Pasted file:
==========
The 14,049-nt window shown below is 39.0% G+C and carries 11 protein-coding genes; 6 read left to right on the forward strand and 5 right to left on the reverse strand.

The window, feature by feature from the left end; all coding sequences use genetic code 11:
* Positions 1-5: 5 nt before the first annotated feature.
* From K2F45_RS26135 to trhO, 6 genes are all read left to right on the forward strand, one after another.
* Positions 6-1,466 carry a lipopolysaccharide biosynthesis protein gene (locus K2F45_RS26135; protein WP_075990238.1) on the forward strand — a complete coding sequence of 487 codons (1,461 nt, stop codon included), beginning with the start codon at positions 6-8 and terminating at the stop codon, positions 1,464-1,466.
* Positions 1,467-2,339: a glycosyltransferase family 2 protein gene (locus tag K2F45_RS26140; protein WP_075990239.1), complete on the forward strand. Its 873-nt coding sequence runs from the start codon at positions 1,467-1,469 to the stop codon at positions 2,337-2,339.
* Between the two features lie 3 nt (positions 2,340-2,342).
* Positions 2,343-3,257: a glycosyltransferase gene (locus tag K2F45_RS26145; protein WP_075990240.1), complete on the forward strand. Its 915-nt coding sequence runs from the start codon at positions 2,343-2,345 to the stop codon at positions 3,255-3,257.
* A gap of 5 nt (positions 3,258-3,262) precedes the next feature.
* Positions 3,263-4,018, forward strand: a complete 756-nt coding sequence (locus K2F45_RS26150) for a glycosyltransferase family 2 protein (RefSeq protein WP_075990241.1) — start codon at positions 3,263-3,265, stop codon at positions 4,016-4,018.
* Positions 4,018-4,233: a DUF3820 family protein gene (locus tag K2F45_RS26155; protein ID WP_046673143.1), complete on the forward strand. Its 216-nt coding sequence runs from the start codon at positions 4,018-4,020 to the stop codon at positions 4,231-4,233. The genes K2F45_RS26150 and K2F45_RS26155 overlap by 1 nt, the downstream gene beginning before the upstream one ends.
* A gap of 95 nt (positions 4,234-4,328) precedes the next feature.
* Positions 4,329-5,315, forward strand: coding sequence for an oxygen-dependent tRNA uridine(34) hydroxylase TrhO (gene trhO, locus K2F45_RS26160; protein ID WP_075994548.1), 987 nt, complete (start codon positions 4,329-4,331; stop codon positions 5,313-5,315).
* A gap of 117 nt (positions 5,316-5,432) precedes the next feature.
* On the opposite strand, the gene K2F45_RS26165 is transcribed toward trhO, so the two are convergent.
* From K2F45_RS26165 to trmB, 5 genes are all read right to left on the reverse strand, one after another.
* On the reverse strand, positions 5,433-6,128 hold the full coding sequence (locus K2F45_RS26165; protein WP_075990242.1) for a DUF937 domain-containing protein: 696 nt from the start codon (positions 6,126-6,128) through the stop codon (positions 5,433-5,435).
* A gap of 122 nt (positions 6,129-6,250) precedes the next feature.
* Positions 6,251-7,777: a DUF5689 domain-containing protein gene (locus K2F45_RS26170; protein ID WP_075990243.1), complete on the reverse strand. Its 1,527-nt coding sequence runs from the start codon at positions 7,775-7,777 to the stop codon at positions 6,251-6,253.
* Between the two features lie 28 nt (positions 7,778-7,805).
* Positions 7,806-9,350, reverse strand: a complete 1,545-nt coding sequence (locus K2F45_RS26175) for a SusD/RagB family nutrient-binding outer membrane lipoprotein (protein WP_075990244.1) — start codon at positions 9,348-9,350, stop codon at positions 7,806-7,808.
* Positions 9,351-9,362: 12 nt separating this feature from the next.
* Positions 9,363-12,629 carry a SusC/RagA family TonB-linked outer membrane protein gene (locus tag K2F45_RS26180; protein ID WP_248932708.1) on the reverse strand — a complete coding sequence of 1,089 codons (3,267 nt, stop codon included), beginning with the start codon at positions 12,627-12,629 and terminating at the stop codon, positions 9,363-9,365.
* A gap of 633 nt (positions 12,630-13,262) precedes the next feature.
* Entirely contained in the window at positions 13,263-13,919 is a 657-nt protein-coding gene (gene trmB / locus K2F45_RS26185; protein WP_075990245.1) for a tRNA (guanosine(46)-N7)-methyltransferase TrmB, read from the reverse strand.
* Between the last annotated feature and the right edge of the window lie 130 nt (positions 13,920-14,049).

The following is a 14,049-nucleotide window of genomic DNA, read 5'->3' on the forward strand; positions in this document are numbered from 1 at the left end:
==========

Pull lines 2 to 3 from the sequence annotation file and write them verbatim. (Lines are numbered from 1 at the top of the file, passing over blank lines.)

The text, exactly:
The window, feature by feature from the left end; all coding sequences use genetic code 11:
* Positions 1-5: 5 nt before the first annotated feature.